A feature of Romanian culture is the special relationship between folklore and the learned culture, determined by two factors. First, the rural character of the Romanian communities resulted in an exceptionally vital and creative traditional culture. Second, for a long time learned culture was governed by official and social commands and developed around courts of princes and boyars, as well as in monasteries.
Strong folk traditions have survived to this day due to the rural character of the Romanian communities, which has resulted in an exceptionally vital and creative traditional culture. Romania’s rich folk traditions have been nourished by many sources, some of which predate the Roman occupation. Traditional folk arts include wood carving, ceramics, weaving and embroidery of costumes, household decorations, dance, and richly varied folk music. Ethnographers have tried to collect in the last two centuries as many elements as possible: the Museum of the Romanian Peasant and the Romanian Academy are currently the main institutions which systematically organise the data and continue the research.
Wood used to be the main construction material, and heavily ornamented wooden objects were common in old houses. In Maramureș, wood was used to create impressive structures such as churches or gates; in Dobruja, windmills were made of wood, and in mountainous regions hardwood was used even for covering the roof. To preserve traditional houses, many village museums have been created in the last century throughout Romania, such as the Village Museum in Bucharest, the Traditional Popular Civilisation ASTRA Museum in Sibiu or the Oltenian Village Museum in Râmnicu Vâlcea.
Creation of the world
Stories suggest God made the earth with the help of animals, while Satan was trying to thwart his plans. In the majority of versions, before the earth existed, a boundless ocean called Apa Sâmbetei was the abode of God and the Devil, seen as master and servant rather than equals. In these stories the Devil goes by the name “Nefartatul” and is the somewhat foolish brother of God in folk versions of stories. These stories appear not only in Romanian folklore, but also in those of Aromanian, Slavic Macedonian and Bulgarian folklore. Upon deciding to create the earth, God sent the Devil to bring a handful of clay from the ground of the World Ocean in his holy name. The Devil set forth and tried to bring it to the surface in his name instead, but could not succeed until he brought it up in the name of God. As this piece of clay grew into the earth, God laid himself down to sleep. The Devil tried to push him over the side, but the ever-expanding earth would hinder that. After trying to throw God off the earth in every one of the four cardinal directions, he shied away from the cross he drew in the ground himself.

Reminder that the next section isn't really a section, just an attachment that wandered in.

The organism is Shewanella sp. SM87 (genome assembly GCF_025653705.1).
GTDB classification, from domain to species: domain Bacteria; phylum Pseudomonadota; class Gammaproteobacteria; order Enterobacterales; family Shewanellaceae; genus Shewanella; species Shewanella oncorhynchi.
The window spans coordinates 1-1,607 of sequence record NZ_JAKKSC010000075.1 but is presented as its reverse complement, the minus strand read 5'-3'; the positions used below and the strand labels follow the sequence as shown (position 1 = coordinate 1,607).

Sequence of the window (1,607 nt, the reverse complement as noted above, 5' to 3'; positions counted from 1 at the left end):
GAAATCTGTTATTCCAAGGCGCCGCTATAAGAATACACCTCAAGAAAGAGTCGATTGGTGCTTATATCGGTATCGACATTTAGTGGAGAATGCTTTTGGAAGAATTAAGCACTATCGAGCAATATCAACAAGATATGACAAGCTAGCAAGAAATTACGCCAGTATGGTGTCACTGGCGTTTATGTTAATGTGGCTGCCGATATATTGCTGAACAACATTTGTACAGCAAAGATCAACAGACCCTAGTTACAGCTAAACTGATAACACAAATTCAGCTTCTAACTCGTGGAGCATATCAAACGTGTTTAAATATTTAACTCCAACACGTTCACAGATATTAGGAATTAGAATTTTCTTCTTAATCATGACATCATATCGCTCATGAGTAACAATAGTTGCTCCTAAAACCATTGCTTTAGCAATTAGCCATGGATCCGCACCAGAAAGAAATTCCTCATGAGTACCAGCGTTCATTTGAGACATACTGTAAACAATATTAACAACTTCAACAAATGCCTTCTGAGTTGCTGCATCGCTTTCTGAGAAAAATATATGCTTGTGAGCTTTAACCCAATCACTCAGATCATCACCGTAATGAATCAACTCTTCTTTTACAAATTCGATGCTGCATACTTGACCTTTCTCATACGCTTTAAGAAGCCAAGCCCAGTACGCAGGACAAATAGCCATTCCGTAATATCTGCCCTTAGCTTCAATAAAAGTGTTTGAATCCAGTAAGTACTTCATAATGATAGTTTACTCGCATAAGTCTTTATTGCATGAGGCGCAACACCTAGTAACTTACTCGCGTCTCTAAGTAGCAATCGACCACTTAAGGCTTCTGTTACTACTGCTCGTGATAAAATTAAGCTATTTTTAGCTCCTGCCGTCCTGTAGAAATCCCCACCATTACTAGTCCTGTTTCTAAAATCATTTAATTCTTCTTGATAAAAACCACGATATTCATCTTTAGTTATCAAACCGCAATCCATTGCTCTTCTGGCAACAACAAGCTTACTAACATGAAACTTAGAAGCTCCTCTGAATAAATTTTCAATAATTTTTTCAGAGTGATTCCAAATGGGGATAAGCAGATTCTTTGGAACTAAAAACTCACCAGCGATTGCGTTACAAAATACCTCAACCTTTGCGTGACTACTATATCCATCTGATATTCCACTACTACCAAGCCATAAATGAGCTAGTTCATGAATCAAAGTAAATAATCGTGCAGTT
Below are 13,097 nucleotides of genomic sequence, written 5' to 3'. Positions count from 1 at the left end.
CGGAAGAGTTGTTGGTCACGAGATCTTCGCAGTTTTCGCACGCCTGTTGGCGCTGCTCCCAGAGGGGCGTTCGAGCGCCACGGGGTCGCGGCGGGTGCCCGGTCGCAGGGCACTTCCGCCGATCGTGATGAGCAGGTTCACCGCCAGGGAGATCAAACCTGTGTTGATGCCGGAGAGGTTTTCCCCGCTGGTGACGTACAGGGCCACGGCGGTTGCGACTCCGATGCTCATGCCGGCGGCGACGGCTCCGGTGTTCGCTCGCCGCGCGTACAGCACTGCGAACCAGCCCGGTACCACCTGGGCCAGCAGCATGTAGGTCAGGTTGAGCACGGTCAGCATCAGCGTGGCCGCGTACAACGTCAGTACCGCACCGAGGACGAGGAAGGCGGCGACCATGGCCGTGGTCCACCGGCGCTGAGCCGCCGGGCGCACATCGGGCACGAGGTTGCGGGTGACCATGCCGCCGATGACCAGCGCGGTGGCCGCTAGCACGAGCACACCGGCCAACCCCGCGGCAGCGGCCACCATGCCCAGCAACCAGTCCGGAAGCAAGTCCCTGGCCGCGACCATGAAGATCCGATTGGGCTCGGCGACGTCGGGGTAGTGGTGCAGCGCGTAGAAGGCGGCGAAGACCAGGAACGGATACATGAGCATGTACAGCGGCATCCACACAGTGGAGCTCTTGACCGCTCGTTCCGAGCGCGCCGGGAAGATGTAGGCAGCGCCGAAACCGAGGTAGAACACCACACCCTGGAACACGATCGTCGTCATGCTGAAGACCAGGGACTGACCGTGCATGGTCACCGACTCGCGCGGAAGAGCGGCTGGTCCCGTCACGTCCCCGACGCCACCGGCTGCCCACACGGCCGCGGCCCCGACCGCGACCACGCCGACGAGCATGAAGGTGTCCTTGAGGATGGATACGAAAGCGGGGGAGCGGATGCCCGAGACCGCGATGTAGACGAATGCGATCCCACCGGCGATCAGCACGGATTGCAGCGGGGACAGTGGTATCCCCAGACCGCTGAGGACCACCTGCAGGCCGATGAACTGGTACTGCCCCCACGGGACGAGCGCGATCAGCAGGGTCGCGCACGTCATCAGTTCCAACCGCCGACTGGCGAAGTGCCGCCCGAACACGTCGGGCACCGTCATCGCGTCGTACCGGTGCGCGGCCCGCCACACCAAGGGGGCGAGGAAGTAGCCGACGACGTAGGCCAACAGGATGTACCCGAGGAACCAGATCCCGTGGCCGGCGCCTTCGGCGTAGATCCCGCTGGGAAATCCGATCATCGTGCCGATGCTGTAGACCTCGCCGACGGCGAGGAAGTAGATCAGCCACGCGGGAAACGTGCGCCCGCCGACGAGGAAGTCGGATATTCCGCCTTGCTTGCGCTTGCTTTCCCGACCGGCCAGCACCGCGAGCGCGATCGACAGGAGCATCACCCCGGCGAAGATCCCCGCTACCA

Origin of evil
Other accounts, closer to the biblical one, suggest that the Devil and his demons were once angels of God. The Devil, however, tried to rebel, and, in response, God opened up the heavens so that he might fall to the earth. Fearing that Heaven might be voided, the archangel Michael re-sealed it, thus freezing the demons that had not yet fallen to hell in place. This is related to the concept of soul customs, where every soul is intercepted on its way to heaven by these demons, who force it into hell. It has also given rise to the Romanian saying până ajungi la Dumnezeu, te mănâncă sfinţii (“before you reach God, the saints will eat you”).
Origin of God
Another question commonly addressed is that of the origin of God, which is explained in a Russian doll-type fashion; before every God there was another God that created him. Thus explaining the many names the Bible used for God, the Oltenians believed the first God was called Sabaoth, followed by Amon, Apollo, the Creator God of the Bible and, finally, Jesus Christ.